Another part of the equation is efforts to help parents who not have gotten a good education to be better role models for their school-aged children. Traylor said parenting workshops can be useful, particularly for those who had bad experiences when they were students.

“A lot of parents from poverty – they are not educated, and sometimes they are intimidated around educated people,” Traylor said. “They fear they will be viewed as unintelligent.”

It can be helpful to show parents what they can do to help their children at home, said former State Superintendent of Education Tom Burnham.

“I don’t think there is an amount of love in the world equal to what a parent has a for a child,” Burnham said. “To think they would intentionally neglect a child’s learning – that happens, but is very remote and rare. It is a matter of I don’t know what to do. I think what happens more than we realize is parents are embarrassed to ask. They don’t know and they are embarrassed to ask.”

Church and community

Forest Thigpen, president of the Mississippi Center for Public Policy, said government programs – though well-intentioned – often become unwieldy. The impetus, he said, must come from churches and community groups doing more to help those with difficult home lives.

“The churches and community groups can focus on people who truly are in need and are the ones that are most in need,” he said.

That includes both outreach and support for existing church members. Bishop Clarence Parks of the Temple of Compassion and Deliverance in Tupelo said his congregation often provides important encouragement to teens struggling in school. He credits that for the fact that the church has seen very few of its members drop out of school over the years.

For children of parents who did not complete school, Parks said, it can be disheartening when they reach a level where their parents are unable to help them with homework. That’s where other church members can help.

“When a parent doesn’t know something, someone in our church can help that child,” he said.

Molpus said he’d love to see churches and community groups do more. He doesn’t, however, believe that will be enough.

“We’ve had the whole history of Mississippi for churches and community groups to educate young children,” he said, speaking specifically about pre-K. “It has not happened. It is not going to happen. The resources are not there.”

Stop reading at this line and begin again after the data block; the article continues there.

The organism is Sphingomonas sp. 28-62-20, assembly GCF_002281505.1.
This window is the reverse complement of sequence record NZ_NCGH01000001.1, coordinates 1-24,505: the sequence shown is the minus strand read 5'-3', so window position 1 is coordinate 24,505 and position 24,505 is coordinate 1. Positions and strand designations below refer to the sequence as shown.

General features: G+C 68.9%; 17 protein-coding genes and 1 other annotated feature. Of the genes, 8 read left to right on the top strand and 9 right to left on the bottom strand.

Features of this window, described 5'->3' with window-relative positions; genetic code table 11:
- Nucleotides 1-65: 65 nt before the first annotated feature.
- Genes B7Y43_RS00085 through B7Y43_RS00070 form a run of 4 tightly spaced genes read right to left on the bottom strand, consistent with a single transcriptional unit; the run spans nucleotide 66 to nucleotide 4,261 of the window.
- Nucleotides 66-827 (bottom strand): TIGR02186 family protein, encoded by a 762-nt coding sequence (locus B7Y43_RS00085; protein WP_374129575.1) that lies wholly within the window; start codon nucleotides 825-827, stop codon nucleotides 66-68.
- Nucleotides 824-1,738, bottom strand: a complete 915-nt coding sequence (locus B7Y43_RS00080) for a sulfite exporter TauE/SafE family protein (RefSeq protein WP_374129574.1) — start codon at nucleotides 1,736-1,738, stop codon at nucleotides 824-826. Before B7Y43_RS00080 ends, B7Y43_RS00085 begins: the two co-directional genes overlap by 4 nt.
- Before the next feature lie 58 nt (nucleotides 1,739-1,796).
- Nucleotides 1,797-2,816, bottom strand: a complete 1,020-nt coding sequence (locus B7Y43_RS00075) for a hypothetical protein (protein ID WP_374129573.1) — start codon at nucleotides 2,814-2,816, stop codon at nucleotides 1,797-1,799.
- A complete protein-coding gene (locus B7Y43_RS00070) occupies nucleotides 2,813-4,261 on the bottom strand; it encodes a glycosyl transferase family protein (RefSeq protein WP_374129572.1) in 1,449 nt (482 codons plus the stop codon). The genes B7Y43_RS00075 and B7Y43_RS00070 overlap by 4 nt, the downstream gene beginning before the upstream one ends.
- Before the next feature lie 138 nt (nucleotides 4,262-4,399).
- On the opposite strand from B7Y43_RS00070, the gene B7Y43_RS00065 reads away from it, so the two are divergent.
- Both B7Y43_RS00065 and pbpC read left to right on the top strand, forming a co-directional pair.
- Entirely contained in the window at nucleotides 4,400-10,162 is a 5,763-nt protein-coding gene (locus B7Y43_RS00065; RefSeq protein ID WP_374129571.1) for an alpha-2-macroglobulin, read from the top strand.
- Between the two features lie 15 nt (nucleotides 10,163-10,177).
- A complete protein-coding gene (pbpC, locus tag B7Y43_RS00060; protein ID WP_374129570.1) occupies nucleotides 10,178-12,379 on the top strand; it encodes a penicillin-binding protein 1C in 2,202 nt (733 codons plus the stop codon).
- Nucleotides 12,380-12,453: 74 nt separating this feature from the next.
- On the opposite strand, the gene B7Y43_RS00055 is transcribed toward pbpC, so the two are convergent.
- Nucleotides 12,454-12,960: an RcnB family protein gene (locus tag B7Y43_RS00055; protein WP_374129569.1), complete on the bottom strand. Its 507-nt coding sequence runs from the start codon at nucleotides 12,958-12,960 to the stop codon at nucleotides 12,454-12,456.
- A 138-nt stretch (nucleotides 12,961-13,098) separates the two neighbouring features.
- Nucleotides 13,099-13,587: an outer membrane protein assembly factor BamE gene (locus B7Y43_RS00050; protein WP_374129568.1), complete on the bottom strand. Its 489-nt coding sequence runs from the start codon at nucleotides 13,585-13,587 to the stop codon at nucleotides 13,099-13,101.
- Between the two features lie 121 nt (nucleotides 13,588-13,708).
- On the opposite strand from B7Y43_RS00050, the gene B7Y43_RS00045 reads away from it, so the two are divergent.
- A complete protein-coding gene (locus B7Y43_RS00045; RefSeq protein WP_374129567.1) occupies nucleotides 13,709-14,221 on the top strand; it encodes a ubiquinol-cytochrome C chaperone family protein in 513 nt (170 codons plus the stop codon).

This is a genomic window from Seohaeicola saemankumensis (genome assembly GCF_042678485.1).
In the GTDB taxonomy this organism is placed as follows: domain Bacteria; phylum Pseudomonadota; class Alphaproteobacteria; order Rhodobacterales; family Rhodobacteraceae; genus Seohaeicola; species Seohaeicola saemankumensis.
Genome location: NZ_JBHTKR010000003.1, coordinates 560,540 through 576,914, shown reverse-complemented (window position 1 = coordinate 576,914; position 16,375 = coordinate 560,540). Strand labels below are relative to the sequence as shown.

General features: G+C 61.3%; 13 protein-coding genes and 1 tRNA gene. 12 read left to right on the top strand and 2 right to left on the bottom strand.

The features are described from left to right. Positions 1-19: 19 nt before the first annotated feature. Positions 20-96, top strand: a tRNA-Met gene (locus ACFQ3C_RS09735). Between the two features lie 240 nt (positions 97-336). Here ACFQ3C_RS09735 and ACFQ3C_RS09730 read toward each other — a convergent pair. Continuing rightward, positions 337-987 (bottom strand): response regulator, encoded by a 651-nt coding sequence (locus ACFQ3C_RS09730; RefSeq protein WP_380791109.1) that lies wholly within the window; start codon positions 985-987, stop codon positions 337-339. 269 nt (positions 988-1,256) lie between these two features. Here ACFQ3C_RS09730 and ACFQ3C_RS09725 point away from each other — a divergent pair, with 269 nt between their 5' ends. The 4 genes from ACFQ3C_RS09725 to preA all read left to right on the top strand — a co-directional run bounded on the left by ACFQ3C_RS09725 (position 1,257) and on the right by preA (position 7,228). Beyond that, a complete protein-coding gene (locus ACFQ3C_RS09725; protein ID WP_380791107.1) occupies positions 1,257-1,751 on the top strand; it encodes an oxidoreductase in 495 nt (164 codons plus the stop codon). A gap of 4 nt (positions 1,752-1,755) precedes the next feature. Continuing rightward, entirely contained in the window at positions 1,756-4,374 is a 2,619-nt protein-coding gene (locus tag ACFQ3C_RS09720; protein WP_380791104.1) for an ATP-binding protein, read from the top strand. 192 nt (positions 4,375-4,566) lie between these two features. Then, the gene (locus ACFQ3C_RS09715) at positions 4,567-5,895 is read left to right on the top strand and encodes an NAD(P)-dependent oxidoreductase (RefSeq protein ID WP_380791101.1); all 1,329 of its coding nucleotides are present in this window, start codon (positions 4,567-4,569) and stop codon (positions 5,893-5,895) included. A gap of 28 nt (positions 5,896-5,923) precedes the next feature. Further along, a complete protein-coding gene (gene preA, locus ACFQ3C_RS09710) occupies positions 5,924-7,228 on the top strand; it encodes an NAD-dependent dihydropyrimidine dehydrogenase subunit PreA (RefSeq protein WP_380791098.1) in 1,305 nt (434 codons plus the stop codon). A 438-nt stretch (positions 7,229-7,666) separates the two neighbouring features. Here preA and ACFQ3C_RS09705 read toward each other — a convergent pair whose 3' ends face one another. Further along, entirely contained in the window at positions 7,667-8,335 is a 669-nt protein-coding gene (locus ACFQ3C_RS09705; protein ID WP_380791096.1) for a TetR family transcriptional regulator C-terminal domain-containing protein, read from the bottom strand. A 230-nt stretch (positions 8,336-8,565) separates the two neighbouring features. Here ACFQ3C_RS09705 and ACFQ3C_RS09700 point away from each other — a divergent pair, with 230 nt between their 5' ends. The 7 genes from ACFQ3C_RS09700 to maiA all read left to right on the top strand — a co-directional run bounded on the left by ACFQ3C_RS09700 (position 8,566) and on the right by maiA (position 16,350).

The path to solutions, Interim State Superintendent of Education Lynn House said, must include collaboration, and also must be driven at the local level.

“I still think the conversation has to be that high-level, across-the-board conversation between policy makers, community developers, economic developers, churches and civic organizations that really are the catalyst to real change,” she said.

Finding answers will be a slow process, Molpus said, acknowledging that many of these challenges will take generations to address. The key, he said, is acknowledging the issues and taking deliberate steps to address them.

“We are either going to move the arc of Mississippi history to a brighter, more educated future, or we are going to move the arc of history toward this being a dark, unsafe, high-poverty state with a reputation that carries with us forever,” he said. “So I think we make a choice in 2013, do we move the arc of history up or do we continue down into darkness?”

chris.kieffer@journalinc.com

  • Tony

    The impetus must come from churches and community groups doing more to help those with difficult home lives. ~ Forest Thigpen

    We’ve had the whole history of Mississippi for churches and community
    groups to educate young children. It has not happened. It is not going to happen. The resources
    are not there. ~ Dick Molpus

    This is the most telling difference between someone who deals in ideology and someone who deals in realism.

  • FrereJocques

    First of all, I congratulate the Boys and Girls Club on their remarkable achievement. It is a most impressive accomplishment.

    Having said that, a couple of things should be pointed out. First, those kids are there because they WANT to be. They are looking to be sure that they don’t make life-altering mistakes. They already have a goal of not becoming a teenage unwed parent. That attitude is key to not becoming one.

    Second, just because they are not impregnating one another doesn’t necessarily mean that they aren’t having sex. I don’t see any surveys or numbers to confirm this one way or the other. But for those who choose to have sex, they have learned enough to avoid becoming parents. Again, this may not be due to the abstinence-only sex education, but the desire to avoid becoming an unwed parent is key.